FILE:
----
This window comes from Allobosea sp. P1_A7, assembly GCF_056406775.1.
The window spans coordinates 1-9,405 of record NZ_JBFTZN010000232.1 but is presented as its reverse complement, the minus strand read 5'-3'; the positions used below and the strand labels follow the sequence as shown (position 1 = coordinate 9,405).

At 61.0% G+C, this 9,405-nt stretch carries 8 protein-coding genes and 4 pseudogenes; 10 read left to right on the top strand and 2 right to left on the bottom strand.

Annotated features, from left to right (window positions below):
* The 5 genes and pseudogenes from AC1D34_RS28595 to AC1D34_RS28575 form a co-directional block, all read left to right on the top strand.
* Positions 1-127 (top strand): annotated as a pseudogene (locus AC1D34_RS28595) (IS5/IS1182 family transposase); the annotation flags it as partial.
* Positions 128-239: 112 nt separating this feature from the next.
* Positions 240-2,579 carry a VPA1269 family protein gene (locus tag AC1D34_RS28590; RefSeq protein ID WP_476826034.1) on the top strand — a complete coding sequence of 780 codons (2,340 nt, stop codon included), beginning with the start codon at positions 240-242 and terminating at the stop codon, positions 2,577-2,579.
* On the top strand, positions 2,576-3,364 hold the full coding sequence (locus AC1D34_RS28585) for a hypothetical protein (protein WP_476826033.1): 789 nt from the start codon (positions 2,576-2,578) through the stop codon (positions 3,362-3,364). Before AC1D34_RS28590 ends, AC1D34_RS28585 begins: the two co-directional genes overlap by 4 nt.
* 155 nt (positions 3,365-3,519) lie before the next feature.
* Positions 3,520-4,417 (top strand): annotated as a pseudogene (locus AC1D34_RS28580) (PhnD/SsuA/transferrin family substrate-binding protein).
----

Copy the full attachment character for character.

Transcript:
This window comes from Allobosea sp. P1_A7, assembly GCF_056406775.1.
The window spans coordinates 1-9,405 of record NZ_JBFTZN010000232.1 but is presented as its reverse complement, the minus strand read 5'-3'; the positions used below and the strand labels follow the sequence as shown (position 1 = coordinate 9,405).

At 61.0% G+C, this 9,405-nt stretch carries 8 protein-coding genes and 4 pseudogenes; 10 read left to right on the top strand and 2 right to left on the bottom strand.

Annotated features, from left to right (window positions below):
* The 5 genes and pseudogenes from AC1D34_RS28595 to AC1D34_RS28575 form a co-directional block, all read left to right on the top strand.
* Positions 1-127 (top strand): annotated as a pseudogene (locus AC1D34_RS28595) (IS5/IS1182 family transposase); the annotation flags it as partial.
* Positions 128-239: 112 nt separating this feature from the next.
* Positions 240-2,579 carry a VPA1269 family protein gene (locus tag AC1D34_RS28590; RefSeq protein ID WP_476826034.1) on the top strand — a complete coding sequence of 780 codons (2,340 nt, stop codon included), beginning with the start codon at positions 240-242 and terminating at the stop codon, positions 2,577-2,579.
* On the top strand, positions 2,576-3,364 hold the full coding sequence (locus AC1D34_RS28585) for a hypothetical protein (protein WP_476826033.1): 789 nt from the start codon (positions 2,576-2,578) through the stop codon (positions 3,362-3,364). Before AC1D34_RS28590 ends, AC1D34_RS28585 begins: the two co-directional genes overlap by 4 nt.
* 155 nt (positions 3,365-3,519) lie before the next feature.
* Positions 3,520-4,417 (top strand): annotated as a pseudogene (locus AC1D34_RS28580) (PhnD/SsuA/transferrin family substrate-binding protein).